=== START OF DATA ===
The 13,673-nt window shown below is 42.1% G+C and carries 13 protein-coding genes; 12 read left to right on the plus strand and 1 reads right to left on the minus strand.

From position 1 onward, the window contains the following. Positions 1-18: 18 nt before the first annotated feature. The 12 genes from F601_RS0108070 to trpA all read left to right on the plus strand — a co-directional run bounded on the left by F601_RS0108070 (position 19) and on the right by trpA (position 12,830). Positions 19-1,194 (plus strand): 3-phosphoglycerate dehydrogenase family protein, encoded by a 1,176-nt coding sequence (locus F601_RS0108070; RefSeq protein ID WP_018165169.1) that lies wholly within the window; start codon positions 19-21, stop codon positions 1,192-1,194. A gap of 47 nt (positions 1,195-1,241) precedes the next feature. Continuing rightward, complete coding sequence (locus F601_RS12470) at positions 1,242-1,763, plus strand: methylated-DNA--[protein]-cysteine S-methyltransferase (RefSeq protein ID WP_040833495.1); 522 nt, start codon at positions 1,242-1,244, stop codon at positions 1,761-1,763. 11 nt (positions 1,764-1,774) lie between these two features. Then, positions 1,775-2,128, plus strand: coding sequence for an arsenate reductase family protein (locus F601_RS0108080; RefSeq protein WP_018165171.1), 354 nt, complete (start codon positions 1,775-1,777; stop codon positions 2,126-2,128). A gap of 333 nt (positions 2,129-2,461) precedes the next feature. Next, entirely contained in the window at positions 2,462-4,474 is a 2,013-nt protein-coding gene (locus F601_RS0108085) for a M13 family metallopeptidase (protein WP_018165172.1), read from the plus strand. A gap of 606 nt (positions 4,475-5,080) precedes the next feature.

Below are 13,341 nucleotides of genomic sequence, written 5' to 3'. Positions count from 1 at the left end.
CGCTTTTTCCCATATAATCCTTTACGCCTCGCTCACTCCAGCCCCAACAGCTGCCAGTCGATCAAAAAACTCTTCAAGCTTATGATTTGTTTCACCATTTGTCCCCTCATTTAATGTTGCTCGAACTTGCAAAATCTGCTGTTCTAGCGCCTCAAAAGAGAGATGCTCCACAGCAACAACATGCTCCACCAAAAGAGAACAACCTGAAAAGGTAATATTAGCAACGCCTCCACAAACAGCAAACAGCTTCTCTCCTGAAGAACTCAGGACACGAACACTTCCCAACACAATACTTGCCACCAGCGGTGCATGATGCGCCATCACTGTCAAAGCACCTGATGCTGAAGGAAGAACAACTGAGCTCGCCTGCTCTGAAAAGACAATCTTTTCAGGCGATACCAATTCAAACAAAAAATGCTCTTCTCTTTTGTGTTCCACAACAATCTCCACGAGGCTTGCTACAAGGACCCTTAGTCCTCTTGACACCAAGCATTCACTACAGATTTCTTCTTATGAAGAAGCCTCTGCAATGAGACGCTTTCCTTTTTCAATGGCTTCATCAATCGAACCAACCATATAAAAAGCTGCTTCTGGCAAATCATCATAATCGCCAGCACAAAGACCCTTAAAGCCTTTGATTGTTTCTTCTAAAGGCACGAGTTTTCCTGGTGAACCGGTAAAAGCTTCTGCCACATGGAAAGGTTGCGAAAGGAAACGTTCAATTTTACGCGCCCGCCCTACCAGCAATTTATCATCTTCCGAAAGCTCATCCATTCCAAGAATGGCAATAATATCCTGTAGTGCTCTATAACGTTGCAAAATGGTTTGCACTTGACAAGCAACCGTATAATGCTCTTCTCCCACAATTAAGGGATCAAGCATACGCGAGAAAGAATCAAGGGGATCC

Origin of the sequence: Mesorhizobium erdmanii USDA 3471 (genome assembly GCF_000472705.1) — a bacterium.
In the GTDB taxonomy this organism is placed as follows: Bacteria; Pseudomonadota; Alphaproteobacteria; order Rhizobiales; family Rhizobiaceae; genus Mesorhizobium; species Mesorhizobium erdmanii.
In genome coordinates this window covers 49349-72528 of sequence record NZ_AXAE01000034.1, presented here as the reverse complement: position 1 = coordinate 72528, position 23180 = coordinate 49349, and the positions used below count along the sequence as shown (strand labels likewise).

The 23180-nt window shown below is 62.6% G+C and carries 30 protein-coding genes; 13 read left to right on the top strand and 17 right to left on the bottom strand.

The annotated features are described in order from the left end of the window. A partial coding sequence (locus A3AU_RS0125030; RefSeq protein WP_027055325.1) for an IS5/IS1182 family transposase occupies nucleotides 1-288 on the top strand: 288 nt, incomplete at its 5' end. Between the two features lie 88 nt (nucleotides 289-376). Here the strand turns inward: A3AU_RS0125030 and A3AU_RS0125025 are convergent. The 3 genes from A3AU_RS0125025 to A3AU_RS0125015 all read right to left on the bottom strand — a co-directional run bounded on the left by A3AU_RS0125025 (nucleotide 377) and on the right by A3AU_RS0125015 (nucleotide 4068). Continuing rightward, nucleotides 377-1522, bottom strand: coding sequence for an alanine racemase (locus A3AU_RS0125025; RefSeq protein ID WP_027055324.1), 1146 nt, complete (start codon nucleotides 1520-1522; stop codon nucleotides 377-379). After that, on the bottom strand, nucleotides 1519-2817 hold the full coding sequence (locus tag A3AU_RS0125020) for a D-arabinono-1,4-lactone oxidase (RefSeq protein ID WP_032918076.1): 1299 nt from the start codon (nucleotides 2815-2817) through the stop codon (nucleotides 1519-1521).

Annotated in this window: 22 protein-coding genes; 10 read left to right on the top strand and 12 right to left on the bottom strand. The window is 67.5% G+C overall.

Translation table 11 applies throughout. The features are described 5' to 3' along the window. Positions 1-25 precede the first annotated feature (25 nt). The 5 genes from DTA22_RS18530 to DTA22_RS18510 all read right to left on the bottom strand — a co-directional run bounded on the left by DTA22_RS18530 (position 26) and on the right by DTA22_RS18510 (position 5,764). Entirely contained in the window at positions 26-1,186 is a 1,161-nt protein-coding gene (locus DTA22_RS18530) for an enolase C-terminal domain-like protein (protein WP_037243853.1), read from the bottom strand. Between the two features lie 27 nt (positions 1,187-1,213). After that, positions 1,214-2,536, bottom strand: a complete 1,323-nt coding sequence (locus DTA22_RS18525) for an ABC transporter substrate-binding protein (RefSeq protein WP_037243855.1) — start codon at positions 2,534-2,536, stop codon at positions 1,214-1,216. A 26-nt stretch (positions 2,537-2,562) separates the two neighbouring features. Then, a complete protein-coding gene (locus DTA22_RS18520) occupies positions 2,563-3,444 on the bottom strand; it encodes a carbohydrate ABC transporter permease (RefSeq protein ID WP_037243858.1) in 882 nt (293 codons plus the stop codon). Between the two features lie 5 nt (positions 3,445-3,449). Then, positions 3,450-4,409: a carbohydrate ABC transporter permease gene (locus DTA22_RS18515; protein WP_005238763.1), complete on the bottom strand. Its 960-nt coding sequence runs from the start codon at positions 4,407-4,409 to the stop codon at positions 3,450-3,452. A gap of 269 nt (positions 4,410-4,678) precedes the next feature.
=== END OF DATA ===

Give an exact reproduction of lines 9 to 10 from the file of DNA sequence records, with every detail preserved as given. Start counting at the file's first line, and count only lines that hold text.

The annotated features are described in order from the left end of the window. A partial coding sequence (locus A3AU_RS0125030; RefSeq protein WP_027055325.1) for an IS5/IS1182 family transposase occupies nucleotides 1-288 on the top strand: 288 nt, incomplete at its 5' end. Between the two features lie 88 nt (nucleotides 289-376). Here the strand turns inward: A3AU_RS0125030 and A3AU_RS0125025 are convergent. The 3 genes from A3AU_RS0125025 to A3AU_RS0125015 all read right to left on the bottom strand — a co-directional run bounded on the left by A3AU_RS0125025 (nucleotide 377) and on the right by A3AU_RS0125015 (nucleotide 4068). Continuing rightward, nucleotides 377-1522, bottom strand: coding sequence for an alanine racemase (locus A3AU_RS0125025; RefSeq protein ID WP_027055324.1), 1146 nt, complete (start codon nucleotides 1520-1522; stop codon nucleotides 377-379). After that, on the bottom strand, nucleotides 1519-2817 hold the full coding sequence (locus tag A3AU_RS0125020) for a D-arabinono-1,4-lactone oxidase (RefSeq protein ID WP_032918076.1): 1299 nt from the start codon (nucleotides 2815-2817) through the stop codon (nucleotides 1519-1521).

Annotated in this window: 22 protein-coding genes; 10 read left to right on the top strand and 12 right to left on the bottom strand. The window is 67.5% G+C overall.